Dance Center of Columbia College Chicago Alum Dee Alaba: ‘The celebration of authentic self is Pride’

Dee Alaba (Photo: Fernando Rodriguez)

Dance Center of Columbia College Chicago alum Dee Alaba ’17, a graduate of the Dance Center’s BFA Program in Dance, is profiled in the Chicago Reader‘s 2021 Pride Issue, published June 9, 2021. In an article headlined “Dee Alaba celebrates her authentic self: Dancer seeks collaborators who respect identity,” Alaba reflects on her experiences as a transfemme dancer in Chicago.

Dee Alaba

“The celebration of authentic self is Pride itself,” Alaba says in the article. “You owning your identity, your celebration of yourself. We’re an evolving community. I’m truly pleased to see a lot of non-gender binary and trans dancers coming out now.”

Carrie Hanson

Erin Kilmurray

Born in Davao in the Philippines and raised in the Chicago suburb of Des Plaines, Alaba began dancing at the age of four. She currently performs with The Seldoms, a Chicago-based ensemble founded and led by Dance Center of Columbia College Chicago faculty member Carrie Hanson, and with Columbia College alum Erin Kilmurray ’08, a graduate of the Dance Center’s BA Program in Dance. Alaba has appeared in Kilmurray’s summertime performance series The Fly Honey Show.

Dwigth Alaba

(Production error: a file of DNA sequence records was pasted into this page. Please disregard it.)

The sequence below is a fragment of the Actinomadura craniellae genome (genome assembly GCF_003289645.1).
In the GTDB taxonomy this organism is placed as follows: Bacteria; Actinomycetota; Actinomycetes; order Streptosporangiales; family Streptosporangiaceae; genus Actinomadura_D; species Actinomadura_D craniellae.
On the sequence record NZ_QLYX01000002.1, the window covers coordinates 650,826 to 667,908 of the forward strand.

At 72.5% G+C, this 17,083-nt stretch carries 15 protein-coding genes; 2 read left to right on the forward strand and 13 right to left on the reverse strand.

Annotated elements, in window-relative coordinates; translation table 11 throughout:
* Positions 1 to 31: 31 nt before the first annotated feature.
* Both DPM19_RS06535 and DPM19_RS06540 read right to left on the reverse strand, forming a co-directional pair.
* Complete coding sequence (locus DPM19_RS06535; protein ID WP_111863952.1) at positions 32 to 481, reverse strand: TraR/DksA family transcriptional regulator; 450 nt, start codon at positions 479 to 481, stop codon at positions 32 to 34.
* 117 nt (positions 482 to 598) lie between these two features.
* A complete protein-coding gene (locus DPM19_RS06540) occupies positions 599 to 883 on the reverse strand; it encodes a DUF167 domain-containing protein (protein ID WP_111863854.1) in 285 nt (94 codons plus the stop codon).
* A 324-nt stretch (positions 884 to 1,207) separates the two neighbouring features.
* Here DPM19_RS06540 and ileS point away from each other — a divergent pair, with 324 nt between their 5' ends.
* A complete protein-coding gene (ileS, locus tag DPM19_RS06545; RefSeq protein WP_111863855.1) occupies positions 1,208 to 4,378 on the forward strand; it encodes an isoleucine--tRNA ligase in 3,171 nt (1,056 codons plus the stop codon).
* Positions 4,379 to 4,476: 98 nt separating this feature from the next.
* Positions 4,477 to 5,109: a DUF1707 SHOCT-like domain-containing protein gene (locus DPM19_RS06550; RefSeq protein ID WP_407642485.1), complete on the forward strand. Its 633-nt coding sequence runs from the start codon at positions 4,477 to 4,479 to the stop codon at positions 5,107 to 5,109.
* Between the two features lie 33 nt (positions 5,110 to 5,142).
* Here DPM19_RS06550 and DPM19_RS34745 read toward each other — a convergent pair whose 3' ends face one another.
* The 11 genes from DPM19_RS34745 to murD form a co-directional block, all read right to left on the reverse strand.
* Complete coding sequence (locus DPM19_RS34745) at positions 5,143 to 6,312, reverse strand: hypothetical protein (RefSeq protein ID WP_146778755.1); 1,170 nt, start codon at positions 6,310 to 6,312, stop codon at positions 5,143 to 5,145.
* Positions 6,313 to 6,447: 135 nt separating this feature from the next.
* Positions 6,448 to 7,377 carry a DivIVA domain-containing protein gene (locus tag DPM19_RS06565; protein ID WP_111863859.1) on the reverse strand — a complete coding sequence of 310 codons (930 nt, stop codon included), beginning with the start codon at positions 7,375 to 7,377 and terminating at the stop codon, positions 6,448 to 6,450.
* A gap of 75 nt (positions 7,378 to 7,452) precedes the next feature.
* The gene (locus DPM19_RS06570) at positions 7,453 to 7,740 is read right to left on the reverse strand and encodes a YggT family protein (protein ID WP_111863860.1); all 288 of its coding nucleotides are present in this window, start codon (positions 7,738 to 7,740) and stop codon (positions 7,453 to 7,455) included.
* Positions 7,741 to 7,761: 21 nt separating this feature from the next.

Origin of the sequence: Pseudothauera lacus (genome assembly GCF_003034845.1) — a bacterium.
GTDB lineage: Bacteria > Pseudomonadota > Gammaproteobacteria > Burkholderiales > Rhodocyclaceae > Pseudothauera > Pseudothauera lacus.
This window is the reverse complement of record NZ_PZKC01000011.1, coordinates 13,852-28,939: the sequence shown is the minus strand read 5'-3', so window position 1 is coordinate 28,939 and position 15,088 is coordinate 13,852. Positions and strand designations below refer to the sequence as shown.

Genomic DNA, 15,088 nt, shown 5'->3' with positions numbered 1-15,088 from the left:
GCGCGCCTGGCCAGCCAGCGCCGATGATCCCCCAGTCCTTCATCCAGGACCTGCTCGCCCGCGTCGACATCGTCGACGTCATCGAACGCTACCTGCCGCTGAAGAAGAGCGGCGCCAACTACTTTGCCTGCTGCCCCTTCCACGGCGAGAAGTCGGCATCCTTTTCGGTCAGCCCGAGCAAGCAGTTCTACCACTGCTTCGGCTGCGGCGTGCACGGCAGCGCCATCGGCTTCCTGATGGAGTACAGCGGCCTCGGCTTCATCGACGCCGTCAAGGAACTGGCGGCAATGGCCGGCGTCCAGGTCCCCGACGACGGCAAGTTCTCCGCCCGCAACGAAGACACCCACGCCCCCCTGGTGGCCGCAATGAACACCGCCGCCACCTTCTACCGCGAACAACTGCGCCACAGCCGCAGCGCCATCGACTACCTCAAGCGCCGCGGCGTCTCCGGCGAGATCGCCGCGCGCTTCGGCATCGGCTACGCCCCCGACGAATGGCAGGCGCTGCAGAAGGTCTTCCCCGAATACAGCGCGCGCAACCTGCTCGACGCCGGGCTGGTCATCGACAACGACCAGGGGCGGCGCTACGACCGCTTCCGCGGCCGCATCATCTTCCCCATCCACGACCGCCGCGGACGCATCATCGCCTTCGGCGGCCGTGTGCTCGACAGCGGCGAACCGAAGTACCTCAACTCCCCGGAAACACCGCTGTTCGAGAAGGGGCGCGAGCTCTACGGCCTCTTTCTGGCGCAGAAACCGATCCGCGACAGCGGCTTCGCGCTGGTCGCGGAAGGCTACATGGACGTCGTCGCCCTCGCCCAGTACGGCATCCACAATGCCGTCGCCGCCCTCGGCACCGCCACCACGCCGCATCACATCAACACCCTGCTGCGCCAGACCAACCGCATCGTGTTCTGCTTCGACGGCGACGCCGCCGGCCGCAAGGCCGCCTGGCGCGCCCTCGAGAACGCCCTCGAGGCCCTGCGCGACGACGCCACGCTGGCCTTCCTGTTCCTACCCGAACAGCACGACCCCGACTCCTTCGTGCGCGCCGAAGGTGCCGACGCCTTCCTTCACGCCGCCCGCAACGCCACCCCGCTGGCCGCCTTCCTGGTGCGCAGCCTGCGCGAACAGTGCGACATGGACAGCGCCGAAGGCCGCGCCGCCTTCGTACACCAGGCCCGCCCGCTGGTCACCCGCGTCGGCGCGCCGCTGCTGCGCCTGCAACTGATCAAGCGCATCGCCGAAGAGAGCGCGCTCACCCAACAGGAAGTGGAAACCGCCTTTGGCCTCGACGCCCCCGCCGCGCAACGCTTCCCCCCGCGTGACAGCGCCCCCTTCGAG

“Especially working with Erin Kilmurray, I get to express my authentic movement and my identity,” Alaba says. Working with Erin really kickstarted my dance career. She was like, ‘Take the jobs that will respect you. Do the jobs that will celebrate you.’ That was when my whole perspective changed. I don’t have to audition for dance companies because they’re looking for male or female dancers; I can create work, I can collaborate, I can work with people who are looking for artists and not just male or female bodies. It’s an ownership of my authenticity.”

“When I started college, I had already transitioned, but I didn’t identify as trans,” Alaba recalls in the Reader interview. “As a freshman, I was like, ‘I’m a gay man with long hair who wears women’s clothing.’ I thought ‘trans’ meant you had transitioned fully—you’re on hormones, you got your boobs done, you’ve done gender confirmation surgery. I didn’t know you could be transfemme, transmasc, transsexual, transgender. I was like, ‘Oh, that’s where I am. I’m transfeminine. I want to do women’s roles, because that’s who I am. I’m a woman.’ Back then, I was just Dwigth—that was my name. People would be like, ‘What are you?’ I would be like, ‘I’m Dwigth. I’m me. I’m feminine, but as long as you respect me for who I am, I don’t care if you use he; I don’t care if you use she.’ I did not care about pronouns until Columbia professors started asking, ‘What’s your preferred pronoun?’ my junior year. One of the things I realized was that I was doing it for people’s comfort. People would be like, ‘I don’t want to offend you if I call you ” he.” ‘  I realized, No, I need to own this. I need to fully accept that this is my identity. That’s when it started. I announced on Facebook, ‘I go by she/her now, I go by Dee now.’ ”

To read the full interview with Dee Alaba, click here.